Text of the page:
Though the people of the region have been demanding UT status for Ladakh since 1949, New Delhi has never been able to consider it seriously given J&K’s autonomous status under Indian constitution’s Article 370 which gives powers to the state assembly to pass or reject the Central laws.
So, UT status for Ladakh essentially messes with the special status of J&K and the political ideology of Kashmir-centric National Conference (NC) and the PDP. On paper, NC seeks complete restoration of autonomy for J&K, while PDP goes a step further through its self-rule agenda for the undivided J&K which existed in 1947.
However, the BJP chose to ignore J&K’s constitutional reality, much in accordance with its agenda of abolishing Article 370, and promised Ladakhis UT status during its campaign for the 2014 Parliament elections and subsequently the Assembly and Hill Council elections. Ladakh is locally administered by Ladakh Autonomous Hill Development Council (LAHDC) in Leh and Kargil districts. LAHDC was created in 1995 under Ladakh Autonomous Hill Development Act 1995 to mollify Ladakhis following their prolonged political agitation in support of UT status.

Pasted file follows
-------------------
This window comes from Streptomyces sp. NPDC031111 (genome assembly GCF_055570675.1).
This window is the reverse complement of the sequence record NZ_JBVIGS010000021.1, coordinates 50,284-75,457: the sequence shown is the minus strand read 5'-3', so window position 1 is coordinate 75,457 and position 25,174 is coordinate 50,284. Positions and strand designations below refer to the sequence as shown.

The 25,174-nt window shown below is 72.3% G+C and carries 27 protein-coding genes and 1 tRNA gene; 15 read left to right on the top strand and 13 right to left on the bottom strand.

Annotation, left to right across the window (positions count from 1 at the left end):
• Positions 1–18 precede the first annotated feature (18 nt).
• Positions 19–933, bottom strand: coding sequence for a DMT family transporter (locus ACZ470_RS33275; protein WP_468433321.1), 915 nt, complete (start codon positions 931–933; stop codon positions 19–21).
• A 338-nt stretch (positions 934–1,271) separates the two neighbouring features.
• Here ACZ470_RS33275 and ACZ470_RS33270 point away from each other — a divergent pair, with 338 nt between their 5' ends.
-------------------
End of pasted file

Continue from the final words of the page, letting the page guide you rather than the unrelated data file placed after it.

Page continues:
Given the BJP’s stand on Article 370, the optimism of the Ladakhi people about BJP delivering on UT status was not misplaced. In the run-up to the 2014 Lok Sabha elections, the BJP had consistently talked about abolishing of Article 370 contending that there can’t be separate constitutions and flags in one country. Ladakhis were told by BJP leaders to vote for the party for getting the UT status.
Sure enough, this ensured the success of BJP candidate Chhewang Thupstan for the Ladakh Lok Sabha constituency and gave a thumping majority to BJP in the subsequent LAHDC elections. But the UT status remains as elusive as it was years before.